I’m always looking for interesting new formats and approaches to the blog, partially as a way to challenge myself as an author and partially to keep my readers interested. This week I thought it would be fun to publish a piece by a friend and ally, and throughout the piece, I would pose the questions and thoughts that came up for me as I read it the first time. Below you will find Josh Friedberg’s piece and my reflections in text boxes. I’d be curious to hear your thoughts on the piece in the comments section below!
Josh Friedberg is an emerging essayist, music historian, and singer-songwriter. A recent graduate of Earlham College, he looks forward to attending graduate school and publishing an essay on racism in narratives of rock music history. You can check out Josh’s blog by visiting Stuff Joshua D. Friedberg Does.
It’s funny how much things can change in a few years. I don’t know if a person can go from being racist to not being racist anymore, but I hope I have. God knows what I used to believe about black people, about affirmative action, about what some call “ebonics”–my beliefs were racist as hell. And I have, I hope, sufficiently questioned those beliefs to uproot them permanently. I just hope I never go back to believing what I used to believe, in bitterness over anything. I really hope I’ve changed for good, for real, forever.
But I must confront my past. I must acknowledge where I come from. I’ve learned a lot about Black history in the last few years. I’ve learned to quash a lot of anxiety I used to have seeing Black people on the street; I’m much more comfortable now with myself and others, too. But I shouldn’t forget how far I’ve come and where I started.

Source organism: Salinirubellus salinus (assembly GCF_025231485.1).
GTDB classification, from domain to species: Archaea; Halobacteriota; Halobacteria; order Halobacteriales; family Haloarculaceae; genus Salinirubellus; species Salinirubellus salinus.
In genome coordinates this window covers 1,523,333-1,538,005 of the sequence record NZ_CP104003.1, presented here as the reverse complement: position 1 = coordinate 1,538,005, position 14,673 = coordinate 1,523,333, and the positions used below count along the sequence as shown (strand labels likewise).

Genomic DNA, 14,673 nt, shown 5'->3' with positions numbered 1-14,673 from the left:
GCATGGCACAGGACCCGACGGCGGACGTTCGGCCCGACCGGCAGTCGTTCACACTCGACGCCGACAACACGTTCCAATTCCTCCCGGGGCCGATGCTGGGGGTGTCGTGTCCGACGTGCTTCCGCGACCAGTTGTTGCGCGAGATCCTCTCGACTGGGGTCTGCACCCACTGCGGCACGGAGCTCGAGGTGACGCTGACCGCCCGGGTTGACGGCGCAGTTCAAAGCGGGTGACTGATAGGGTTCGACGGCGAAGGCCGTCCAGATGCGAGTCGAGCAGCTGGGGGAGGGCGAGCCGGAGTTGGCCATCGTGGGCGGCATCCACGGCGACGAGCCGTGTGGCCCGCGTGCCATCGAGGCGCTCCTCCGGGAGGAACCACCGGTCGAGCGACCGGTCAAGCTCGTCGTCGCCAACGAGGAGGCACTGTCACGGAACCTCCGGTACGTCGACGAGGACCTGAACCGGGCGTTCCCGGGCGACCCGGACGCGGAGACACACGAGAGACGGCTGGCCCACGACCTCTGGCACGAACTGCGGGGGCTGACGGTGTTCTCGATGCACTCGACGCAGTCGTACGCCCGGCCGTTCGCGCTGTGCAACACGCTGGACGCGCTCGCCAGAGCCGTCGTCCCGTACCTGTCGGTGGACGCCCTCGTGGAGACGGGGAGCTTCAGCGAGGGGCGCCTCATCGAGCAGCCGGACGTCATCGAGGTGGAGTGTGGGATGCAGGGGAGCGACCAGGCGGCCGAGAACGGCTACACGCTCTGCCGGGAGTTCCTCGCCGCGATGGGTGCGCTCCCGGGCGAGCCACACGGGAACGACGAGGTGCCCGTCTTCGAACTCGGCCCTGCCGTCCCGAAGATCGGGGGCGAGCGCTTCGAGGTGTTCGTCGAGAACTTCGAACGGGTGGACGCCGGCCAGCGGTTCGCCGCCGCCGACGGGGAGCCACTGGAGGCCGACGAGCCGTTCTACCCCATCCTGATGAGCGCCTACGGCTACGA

I remember when I was younger, when I thought I understood what W. E. B. Du Bois meant when he wrote what he called the unasked question — “How does it feel to be a problem?” — because I am Socially Disabled and Gay. My thinking I understood most definitely denied that Black Gay and Disabled people exist, people who don’t have the privilege of making racialized analogies because they already suffer from racial oppression. Wow, thank God I stumbled upon Allan Bérubé’s “How Gay Stays White, and What Kind of White It Stays” as a freshman in college, hopefully permanently altering my understanding of how privilege and oppression can coincide and overlap.
I remember posing a racist question, asking a black female professor essentially to explain racism to me in front of a few dozen people at an event showing a documentary about race. Wow, thank God I learned to read and learn about racism on my own.
I remember the summer of 2007, when after my first year at college, I took a course on opinion writing as a visiting student at a university near my hometown. I remember writing a piece railing against affirmative action for reasons that were racist. Knowing very few Black students at Earlham College, a private liberal arts institution I attended, I thought Black students who spoke in ebonics weren’t qualified to attend “my school” because their way of speaking meant that “they” uniformly didn’t care about education. Wow, thank God I learned about White privilege and came to see a lot more White students who actually didn’t care about education and a lot more Black students who cared about education in ways that I never had.
And this writing seminar was just weeks before I started my second year at college by taking three African & African American Studies classes. I give myself credit for being willing to learn about cultures and histories that were not my own, but I did not anticipate how fundamentally my experiences in these classes would change my beliefs.